Hillsboro's Hanukkah celebration returns without restrictions
After a modified Hanukkah celebration last year, Hillsboro's traditional menorah lighting event will return to its pre-pandemic form.
On Sunday, Nov. 28, the first night of Hanukkah this year, the Chabad Jewish Center of Hillsboro will host the holiday celebration, called "Light-up Hillsboro," at Orenco Station.
Rabbi Menachem Rivkin will light a 9-foot-tall menorah along with Hillsboro Mayor Steve Callaway at 4:30 p.m. The event will also feature live music and a fire juggler, and people can enjoy individually wrapped doughnuts, potato latkes and other treats.
Hillsboro's Chabad is the only synagogue in Washington County. Founded in 2007 by Rabbi Rivkin and his wife, Chaya Rivkin, who organized this year's event, the synagogue has been hosting a public menorah lighting for the past seven years.
Last year, attendance at the menorah lighting was capped at 50 people due to pandemic restrictions at the time. Chabad live-streamed the event on Facebook and then held other activities on the subsequent nights of Hanukkah, such as a drive-thru celebration at the synagogue.
The eight-day holiday celebrates the Jewish rededication of the Second Temple in Jerusalem nearly 2,200 years ago. Following the defeat of the Greeks who had occupied and imposed their religious beliefs in the area, Jews sought to cleanse the Temple by relighting the menorah with oil. Although they only had enough oil for one day, the story goes, the menorah stayed lit for eight days and nights. The Jewish community considers the event a miracle.
Jewish people celebrate the holiday by saying a prayer and lighting a candle on the menorah each night of Hanukkah.
Contrary to what many people outside of the Jewish faith think, Hanukkah is not among the most significant holidays in the religion — the Jewish "high holy days" are Rosh Hashanah and Yom Kippur.
The holiday, also known as the "Festival of Lights," presents an opportunity for the entire community to remember to spread light, Rivkin says.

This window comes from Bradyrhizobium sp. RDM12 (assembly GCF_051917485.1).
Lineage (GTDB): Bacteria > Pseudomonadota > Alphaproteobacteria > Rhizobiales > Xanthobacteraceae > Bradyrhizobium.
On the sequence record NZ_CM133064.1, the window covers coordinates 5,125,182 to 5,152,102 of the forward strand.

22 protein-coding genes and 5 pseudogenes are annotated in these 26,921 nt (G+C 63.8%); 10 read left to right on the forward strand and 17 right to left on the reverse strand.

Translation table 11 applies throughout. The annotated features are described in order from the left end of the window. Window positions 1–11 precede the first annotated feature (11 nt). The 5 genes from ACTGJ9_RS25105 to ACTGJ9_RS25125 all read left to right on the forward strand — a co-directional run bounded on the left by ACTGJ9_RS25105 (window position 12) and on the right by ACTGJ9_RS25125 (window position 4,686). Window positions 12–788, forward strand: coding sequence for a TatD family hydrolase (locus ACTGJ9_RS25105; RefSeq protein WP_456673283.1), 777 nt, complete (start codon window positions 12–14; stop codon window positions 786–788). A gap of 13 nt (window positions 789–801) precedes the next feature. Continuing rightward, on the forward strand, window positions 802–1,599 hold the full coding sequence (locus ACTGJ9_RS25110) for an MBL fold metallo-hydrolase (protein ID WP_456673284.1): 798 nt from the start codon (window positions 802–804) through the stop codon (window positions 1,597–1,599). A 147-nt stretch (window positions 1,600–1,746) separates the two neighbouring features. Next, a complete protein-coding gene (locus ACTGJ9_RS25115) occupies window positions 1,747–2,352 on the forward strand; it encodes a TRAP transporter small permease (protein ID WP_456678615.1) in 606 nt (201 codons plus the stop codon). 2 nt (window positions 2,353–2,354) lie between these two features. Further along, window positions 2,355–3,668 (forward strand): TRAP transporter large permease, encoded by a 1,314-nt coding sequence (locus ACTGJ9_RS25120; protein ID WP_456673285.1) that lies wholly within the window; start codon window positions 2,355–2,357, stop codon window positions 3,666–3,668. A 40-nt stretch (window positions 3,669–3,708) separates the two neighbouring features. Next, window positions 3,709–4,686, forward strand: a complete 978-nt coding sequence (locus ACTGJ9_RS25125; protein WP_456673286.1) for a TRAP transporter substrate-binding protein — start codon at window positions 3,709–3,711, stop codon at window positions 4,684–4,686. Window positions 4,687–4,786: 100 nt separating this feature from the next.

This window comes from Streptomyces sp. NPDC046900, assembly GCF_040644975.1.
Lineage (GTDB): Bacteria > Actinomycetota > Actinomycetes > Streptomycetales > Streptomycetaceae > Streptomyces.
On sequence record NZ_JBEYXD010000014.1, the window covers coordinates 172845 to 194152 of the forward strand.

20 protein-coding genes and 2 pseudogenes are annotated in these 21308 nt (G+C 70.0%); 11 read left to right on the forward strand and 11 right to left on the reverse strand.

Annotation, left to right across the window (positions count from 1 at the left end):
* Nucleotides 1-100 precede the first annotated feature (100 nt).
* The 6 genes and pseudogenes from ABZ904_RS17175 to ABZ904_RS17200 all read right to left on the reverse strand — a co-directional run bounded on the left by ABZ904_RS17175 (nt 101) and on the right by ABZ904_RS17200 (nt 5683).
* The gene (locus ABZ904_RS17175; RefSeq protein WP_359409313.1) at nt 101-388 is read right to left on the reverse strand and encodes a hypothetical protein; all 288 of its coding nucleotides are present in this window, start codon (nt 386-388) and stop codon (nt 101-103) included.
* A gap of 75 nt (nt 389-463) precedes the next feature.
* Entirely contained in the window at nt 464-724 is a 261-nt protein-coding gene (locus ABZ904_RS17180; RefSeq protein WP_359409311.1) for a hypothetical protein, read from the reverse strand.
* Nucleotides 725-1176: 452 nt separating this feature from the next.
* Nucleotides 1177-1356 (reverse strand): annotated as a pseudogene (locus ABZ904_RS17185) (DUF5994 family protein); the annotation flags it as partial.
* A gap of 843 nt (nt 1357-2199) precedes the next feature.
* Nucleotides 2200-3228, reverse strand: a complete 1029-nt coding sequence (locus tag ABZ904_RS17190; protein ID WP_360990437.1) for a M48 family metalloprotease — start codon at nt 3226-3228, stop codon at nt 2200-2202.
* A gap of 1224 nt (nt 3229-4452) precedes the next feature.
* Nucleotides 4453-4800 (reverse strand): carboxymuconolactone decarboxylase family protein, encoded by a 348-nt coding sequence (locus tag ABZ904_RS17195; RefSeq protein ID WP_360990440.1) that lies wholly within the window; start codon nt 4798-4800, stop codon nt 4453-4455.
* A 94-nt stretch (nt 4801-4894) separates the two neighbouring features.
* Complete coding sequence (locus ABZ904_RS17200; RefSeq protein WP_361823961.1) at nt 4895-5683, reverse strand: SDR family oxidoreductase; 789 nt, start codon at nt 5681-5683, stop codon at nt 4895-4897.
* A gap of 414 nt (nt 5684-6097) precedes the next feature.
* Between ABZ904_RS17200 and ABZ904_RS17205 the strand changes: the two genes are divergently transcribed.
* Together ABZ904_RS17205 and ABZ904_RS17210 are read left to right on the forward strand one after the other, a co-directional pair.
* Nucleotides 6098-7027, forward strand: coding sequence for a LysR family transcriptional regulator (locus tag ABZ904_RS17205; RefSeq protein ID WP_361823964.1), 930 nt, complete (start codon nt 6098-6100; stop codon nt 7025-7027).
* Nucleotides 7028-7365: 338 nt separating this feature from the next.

While he's happy to hold a normal menorah lighting again this year, with the pandemic ongoing, Rivkin said he doesn't want people to be satisfied going back to what was normal before the pandemic.
Like any other challenge in life, people need to remember to take advantage of the struggles the pandemic has presented, Rivkin says.
"I don't want to go backwards, I want to come out stronger," Rivkin says. "I want people to be more generous, more understanding, more sensitive to each other, more thankful. To be ready to achieve more light.
"That's the message of Hanukkah: going forward, not backward. That's why every day we light another light."
Rivkin says he has been delighted to see countless examples of people throughout the pandemic rising to the challenge and seeking to spread light by helping others.
For his part, he saw his passage of light from one person to another whenever he would visit people who couldn't leave their house due to health concerns, he said.
"I give them something and I see them behind a window and I light their day," Rivkin said. "I am happier, he's happier, we're both happier."
He says lighting a new candle on the menorah each night of Hanukkah is purposeful because it signifies how light doesn't diminish when it's passed from one entity to another, it only grows.
Rivkin says he hopes Hanukkah will serve as a reminder for people to maintain their efforts to help others and spread light long after the pandemic is in the past.
"What we do here in Hillsboro, and around the world, is about lighting the entire world," he said.
People can RSVP here.
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